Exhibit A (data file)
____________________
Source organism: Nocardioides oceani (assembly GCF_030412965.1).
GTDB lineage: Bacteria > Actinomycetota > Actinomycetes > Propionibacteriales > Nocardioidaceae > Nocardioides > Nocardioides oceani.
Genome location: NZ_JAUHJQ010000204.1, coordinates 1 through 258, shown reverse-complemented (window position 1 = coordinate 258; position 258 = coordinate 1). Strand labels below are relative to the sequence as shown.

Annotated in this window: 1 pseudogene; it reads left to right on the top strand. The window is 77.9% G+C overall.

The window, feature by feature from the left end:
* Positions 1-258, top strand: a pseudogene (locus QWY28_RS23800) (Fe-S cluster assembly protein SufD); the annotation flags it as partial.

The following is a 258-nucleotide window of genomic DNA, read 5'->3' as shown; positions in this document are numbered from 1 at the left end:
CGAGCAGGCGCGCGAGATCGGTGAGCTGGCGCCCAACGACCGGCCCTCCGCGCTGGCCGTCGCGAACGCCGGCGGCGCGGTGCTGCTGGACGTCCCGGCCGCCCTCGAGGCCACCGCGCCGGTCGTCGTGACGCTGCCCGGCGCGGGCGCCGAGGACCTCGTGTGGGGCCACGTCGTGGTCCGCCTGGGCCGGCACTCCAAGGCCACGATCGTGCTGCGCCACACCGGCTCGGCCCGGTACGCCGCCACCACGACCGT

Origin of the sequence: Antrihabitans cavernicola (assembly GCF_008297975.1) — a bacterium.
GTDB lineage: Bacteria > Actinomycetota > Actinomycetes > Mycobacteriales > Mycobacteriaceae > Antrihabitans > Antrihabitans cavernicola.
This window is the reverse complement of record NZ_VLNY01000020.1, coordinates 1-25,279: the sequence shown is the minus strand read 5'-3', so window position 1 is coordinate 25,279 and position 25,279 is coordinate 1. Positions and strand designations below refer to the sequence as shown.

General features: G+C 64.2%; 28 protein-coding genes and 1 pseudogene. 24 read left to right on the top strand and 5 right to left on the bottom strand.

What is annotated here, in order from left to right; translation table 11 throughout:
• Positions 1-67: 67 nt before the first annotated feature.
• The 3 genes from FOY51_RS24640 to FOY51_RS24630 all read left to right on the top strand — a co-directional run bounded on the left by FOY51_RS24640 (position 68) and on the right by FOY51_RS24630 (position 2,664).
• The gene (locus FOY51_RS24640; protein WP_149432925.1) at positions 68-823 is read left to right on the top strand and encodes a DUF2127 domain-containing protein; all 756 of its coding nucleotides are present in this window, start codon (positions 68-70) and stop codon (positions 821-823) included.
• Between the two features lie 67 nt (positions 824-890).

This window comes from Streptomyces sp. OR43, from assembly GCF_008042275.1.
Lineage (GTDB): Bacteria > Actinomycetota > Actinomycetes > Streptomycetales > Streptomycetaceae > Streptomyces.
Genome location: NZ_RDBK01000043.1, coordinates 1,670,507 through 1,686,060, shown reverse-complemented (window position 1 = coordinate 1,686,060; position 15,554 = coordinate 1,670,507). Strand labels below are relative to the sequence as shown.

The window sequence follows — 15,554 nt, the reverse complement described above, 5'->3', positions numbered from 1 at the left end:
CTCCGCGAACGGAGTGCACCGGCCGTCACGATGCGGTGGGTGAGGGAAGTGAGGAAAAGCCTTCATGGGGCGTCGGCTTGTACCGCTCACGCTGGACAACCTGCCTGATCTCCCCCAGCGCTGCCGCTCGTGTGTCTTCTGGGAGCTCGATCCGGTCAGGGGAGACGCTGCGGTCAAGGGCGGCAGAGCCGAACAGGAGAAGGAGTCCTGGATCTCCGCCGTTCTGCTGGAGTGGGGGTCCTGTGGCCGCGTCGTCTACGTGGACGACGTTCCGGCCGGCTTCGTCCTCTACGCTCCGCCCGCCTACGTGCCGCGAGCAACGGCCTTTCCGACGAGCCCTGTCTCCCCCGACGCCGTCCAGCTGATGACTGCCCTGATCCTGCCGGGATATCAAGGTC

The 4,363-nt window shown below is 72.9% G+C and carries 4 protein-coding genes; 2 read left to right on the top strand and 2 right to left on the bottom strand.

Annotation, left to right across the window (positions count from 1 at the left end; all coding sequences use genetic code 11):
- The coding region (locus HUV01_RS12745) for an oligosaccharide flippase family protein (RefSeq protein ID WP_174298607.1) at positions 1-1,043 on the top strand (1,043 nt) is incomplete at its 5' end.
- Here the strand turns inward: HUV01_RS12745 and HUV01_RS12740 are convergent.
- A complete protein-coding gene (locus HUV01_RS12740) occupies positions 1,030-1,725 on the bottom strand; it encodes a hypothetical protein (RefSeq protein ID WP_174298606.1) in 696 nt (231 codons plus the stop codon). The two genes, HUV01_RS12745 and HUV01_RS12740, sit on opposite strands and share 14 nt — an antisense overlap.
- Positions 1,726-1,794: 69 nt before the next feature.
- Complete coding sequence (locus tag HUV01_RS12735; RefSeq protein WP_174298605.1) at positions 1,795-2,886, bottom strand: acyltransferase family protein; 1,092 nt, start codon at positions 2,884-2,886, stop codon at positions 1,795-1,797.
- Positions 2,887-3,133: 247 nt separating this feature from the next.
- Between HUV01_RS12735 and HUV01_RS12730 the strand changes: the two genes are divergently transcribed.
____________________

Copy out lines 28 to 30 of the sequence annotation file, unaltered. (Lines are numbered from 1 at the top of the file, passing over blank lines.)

- Positions 1,726-1,794: 69 nt before the next feature.
- Complete coding sequence (locus tag HUV01_RS12735; RefSeq protein WP_174298605.1) at positions 1,795-2,886, bottom strand: acyltransferase family protein; 1,092 nt, start codon at positions 2,884-2,886, stop codon at positions 1,795-1,797.
- Positions 2,887-3,133: 247 nt separating this feature from the next.